With the announcement last week that its top seven executives would forgo annual bonuses for 2008, Goldman Sachs continues to demonstrate why it has always stood out from the rest of Wall Street as a leader that represents the best in capitalism. By giving up tens of millions of dollars in compensation, Goldman’s chief executive, Lloyd Blankfein, its co-presidents, Gary Cohn and Jon Winkelried, and their colleagues understand that in tough times, leadership by example matters. Indeed, their willingness to give up money that they rightly deserve—these are the executives, after all, who deftly steered Goldman through the storm as peers such as Bear Stearns, Lehman Brothers and Merrill Lynch crashed and foundered on the rocks—proves why brilliant managers deserve big bucks when their companies have a good year.
By turning itself into a bank holding company in September, and shedding its enormously profitable investment banking business, Goldman showed a quick grasp of the way the tide was turning. Last year, while generating $11.6 billion in profit—a record for an investment bank—Goldman also purged its portfolio of dubious mortgage-related securities, thereby avoiding meltdown when the credit crisis hit. It was that kind of management that led Warren Buffett to pump $5 billion into Goldman the week the news broke that it would not survive as an investment bank. (It’s also the kind of management savvy epitomized by ex-Goldman chief executive and current Treasury secretary, Henry Paulson, a fact unfortunately unrecognized by the knee-jerk reactions from naïve politicians from both parties back when Mr. Paulson unveiled his rescue plan.) Goldman’s top people also knew, of course, that, with the firm having taken $10 billion in federal bailout money, the task of trying to explain to the public why its top tier actually did deserve multimillion-dollar bonuses—the firm, after all, did not tumble into bankruptcy, nor was it forced to merge with another bank—would only further mire Goldman in the nationwide public angst. At a time when unemployment is rising, households are afraid of losing their homes and retail stores are facing the bleakest holiday season in memory, Goldman stepped up and put logical arguments aside in favor of being a good corporate citizen. So far, UBS’s top talent has followed Goldman’s example in declining a bonus; Morgan Stanley is feeling pressure to follow suit.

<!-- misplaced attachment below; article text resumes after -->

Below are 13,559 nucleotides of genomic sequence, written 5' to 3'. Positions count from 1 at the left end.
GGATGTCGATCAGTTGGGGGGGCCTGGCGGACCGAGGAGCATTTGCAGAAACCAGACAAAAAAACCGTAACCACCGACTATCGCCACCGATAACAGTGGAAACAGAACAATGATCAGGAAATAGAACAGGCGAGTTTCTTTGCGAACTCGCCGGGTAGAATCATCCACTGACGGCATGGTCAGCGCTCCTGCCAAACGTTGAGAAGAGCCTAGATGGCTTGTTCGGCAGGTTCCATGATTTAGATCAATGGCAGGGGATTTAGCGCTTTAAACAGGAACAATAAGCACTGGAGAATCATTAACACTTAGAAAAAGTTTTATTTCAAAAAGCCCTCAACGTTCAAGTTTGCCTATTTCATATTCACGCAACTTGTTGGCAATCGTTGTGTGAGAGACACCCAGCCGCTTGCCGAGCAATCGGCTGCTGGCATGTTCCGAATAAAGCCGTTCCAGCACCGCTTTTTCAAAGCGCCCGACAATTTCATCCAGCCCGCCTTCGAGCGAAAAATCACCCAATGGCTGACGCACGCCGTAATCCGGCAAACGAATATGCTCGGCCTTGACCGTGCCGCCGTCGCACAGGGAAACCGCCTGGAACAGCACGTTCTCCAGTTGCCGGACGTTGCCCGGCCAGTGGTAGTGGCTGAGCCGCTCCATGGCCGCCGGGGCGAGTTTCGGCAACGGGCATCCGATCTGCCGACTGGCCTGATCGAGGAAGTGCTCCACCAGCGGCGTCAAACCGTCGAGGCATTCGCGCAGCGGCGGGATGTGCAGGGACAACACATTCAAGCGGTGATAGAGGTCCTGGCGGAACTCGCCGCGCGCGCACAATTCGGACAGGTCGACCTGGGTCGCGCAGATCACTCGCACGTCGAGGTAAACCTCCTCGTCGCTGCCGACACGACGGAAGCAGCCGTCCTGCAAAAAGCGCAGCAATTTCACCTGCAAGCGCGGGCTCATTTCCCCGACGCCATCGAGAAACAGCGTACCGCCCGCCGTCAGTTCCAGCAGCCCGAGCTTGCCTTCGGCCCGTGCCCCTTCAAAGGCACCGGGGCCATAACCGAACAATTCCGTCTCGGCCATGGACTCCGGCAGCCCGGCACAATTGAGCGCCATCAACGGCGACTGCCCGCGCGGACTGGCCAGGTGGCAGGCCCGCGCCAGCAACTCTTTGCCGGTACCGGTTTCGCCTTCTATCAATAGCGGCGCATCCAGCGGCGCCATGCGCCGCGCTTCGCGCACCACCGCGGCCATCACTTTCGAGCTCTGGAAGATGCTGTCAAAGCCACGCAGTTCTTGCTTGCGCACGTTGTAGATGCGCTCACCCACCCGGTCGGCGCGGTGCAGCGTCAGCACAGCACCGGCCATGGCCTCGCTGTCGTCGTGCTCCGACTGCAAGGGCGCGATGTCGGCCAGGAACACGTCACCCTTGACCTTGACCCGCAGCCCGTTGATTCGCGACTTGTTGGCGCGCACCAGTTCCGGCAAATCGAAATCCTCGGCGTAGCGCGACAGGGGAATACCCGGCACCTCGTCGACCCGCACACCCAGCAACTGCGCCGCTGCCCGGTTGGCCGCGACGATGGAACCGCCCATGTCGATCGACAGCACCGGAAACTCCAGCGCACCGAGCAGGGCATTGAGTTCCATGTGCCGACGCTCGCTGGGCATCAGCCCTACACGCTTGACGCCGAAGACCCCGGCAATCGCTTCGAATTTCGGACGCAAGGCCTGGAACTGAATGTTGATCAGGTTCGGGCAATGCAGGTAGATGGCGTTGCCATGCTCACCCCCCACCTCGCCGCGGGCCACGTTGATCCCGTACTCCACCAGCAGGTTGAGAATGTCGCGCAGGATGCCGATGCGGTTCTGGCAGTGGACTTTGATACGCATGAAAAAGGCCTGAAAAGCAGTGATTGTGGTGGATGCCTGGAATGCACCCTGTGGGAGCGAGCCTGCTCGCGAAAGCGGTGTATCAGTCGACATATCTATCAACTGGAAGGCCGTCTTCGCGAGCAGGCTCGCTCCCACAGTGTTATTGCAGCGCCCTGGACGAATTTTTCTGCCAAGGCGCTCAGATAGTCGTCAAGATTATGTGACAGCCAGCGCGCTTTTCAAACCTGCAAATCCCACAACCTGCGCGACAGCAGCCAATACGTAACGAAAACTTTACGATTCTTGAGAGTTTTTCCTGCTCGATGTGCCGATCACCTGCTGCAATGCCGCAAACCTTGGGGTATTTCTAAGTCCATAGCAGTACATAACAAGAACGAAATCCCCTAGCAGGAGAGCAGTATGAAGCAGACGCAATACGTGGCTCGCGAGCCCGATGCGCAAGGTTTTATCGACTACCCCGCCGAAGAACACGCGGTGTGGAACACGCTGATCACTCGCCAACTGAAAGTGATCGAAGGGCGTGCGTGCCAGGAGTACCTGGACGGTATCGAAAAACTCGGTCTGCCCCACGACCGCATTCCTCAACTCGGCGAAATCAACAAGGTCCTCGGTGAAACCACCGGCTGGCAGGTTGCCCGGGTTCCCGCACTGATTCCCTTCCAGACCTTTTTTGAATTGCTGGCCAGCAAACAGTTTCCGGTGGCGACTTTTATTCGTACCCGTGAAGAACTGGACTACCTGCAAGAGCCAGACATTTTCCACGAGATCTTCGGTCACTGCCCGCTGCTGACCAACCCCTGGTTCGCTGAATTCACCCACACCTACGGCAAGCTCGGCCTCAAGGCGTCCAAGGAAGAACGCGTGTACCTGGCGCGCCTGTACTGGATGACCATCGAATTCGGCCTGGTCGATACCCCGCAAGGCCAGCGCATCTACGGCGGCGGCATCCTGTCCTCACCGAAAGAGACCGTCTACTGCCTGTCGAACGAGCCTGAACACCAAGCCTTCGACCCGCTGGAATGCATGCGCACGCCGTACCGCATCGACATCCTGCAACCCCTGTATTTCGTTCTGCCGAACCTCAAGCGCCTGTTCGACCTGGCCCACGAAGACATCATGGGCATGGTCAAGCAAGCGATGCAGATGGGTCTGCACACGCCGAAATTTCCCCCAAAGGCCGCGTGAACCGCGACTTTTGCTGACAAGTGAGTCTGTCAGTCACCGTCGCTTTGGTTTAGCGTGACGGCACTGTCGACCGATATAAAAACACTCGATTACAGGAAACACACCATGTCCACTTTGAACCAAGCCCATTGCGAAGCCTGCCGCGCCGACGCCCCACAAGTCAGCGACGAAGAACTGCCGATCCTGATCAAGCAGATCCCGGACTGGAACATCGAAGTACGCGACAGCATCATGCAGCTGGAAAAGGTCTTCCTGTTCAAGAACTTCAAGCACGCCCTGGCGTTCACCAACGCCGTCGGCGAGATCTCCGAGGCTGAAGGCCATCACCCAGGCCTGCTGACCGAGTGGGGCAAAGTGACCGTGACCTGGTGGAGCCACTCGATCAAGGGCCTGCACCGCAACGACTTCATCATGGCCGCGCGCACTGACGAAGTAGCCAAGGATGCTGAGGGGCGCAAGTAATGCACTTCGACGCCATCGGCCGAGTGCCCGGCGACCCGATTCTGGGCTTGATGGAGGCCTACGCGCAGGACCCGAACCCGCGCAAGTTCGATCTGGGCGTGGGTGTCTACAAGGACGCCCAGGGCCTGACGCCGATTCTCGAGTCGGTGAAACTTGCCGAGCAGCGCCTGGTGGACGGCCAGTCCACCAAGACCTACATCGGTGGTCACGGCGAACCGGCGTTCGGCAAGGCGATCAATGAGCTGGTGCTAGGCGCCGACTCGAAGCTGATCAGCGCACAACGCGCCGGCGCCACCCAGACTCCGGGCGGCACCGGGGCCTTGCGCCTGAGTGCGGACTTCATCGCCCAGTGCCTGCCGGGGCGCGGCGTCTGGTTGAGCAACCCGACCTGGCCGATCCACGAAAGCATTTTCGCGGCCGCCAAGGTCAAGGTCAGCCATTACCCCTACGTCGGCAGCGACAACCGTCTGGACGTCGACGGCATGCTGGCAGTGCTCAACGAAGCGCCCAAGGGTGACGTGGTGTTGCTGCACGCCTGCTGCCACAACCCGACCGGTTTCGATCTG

The trend is moving quickly toward top executives getting paid in line with how their company does. This is the right way to go. But it would be unrealistic to think that this will level the compensation playing field: Companies cannot keep top talent without paying for it, and it’s the top talent that often keeps companies from imploding, with huge costs to all.
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